Children's communication needs as important as fight against obesity

There is 'a wave of interest in early language', says Jean Gross, chair of Bercow: Ten Years On.

Ten years on from MP John Bercow’s landmark review of children’s speech, language and communication needs (SLCN), children’s charity I CAN and the Royal College of Speech and Language Therapists have carried out their own review.

The new review asks what has changed and what challenges remain for the 1.4 million children and young people in the UK with SLCN.

Catherine Gaunt met Jean Gross, the chair of Bercow: Ten Years On, at the Talk To Your Baby conference.

What do you hope to achieve with the review?

There is a wave of interest in early language, particularly language before the age of five. This is an opportunity to catch the wave. Through the report’s recommendations we want to make children’s early communication as much a priority for the nation as obesity or dental health.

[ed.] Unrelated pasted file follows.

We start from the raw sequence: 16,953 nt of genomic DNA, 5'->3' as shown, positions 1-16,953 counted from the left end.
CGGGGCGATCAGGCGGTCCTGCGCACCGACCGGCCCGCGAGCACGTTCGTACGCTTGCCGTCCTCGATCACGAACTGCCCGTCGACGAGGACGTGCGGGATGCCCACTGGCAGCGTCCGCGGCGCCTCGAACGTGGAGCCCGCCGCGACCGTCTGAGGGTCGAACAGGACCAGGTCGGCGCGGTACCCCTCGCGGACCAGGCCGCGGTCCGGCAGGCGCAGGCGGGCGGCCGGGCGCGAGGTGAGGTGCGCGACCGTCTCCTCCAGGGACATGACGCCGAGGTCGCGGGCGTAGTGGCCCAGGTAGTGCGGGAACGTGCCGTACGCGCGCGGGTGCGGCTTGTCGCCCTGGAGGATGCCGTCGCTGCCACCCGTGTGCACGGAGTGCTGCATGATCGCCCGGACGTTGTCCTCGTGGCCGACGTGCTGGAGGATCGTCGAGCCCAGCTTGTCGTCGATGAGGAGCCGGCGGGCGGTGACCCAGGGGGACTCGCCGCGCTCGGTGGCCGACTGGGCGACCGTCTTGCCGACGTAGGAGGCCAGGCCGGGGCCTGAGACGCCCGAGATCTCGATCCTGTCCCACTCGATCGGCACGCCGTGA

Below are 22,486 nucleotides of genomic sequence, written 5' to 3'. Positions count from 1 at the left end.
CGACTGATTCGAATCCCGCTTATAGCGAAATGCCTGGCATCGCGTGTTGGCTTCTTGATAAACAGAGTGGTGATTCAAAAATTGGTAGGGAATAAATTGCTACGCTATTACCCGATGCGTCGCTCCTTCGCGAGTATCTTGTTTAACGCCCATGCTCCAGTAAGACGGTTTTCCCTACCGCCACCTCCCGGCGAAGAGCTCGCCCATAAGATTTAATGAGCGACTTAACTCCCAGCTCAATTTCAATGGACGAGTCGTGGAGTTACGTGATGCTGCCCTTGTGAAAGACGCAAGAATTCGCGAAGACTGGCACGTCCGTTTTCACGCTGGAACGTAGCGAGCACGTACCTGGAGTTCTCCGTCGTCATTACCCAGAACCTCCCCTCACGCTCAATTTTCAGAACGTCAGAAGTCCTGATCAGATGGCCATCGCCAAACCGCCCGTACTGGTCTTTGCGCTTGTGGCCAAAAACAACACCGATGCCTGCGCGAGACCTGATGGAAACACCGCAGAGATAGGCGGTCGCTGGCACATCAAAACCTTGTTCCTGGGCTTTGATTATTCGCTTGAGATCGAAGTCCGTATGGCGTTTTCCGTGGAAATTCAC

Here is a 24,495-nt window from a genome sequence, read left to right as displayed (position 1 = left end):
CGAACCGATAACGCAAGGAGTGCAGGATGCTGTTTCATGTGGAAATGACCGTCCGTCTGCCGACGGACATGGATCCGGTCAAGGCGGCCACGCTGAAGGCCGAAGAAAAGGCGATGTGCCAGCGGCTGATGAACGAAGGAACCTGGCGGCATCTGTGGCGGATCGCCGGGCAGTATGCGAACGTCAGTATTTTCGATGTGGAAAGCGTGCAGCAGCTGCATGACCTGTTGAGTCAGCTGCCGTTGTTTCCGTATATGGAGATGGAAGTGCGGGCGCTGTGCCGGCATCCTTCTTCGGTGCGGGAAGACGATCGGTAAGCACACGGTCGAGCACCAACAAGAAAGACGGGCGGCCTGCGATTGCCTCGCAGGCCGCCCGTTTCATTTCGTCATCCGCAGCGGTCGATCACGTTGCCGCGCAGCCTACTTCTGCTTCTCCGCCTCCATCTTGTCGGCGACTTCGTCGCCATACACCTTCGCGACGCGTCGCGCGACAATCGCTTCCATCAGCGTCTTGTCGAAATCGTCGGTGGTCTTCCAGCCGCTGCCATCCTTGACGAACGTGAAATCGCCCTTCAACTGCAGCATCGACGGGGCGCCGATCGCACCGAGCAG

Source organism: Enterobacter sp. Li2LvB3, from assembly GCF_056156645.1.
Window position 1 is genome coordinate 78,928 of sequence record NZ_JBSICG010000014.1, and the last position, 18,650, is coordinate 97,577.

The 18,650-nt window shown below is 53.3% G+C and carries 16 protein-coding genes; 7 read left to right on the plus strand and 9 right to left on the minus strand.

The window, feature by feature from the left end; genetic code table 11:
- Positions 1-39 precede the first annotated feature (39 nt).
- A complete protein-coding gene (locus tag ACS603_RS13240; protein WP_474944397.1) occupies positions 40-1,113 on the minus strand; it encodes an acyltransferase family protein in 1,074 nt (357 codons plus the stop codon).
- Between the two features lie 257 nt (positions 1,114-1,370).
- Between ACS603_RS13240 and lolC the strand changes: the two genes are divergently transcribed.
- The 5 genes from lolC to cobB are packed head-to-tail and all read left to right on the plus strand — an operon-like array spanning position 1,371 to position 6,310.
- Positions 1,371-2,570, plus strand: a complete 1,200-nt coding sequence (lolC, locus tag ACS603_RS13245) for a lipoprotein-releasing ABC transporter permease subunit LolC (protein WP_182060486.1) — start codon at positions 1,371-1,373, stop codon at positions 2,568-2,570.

Communication is a life skill that’s vital for children’s future. We tend to just take it for granted that children learn to communicate. The further you get away from the early years sector, the more it’s taken for granted, and it isn’t a given. We want to get the whole nation to understand communication is vital.

What are your key concerns?

The original report highlighted a postcode lottery of provision and it’s still there. The postcode lottery in the health service has got worse, because of the pressures on the NHS. When funds are tight and when you get rationing, you get different policies from different clinical commissioning groups who commission speech and language therapy because they have to ration services. There’s a lot of evidence in the report of rationing in areas; for example, no speech and language therapy beyond the age of seven, or only for children with the highest needs. If you have an Education, Health and Care plan, you’re much more likely to get provision than if you don’t.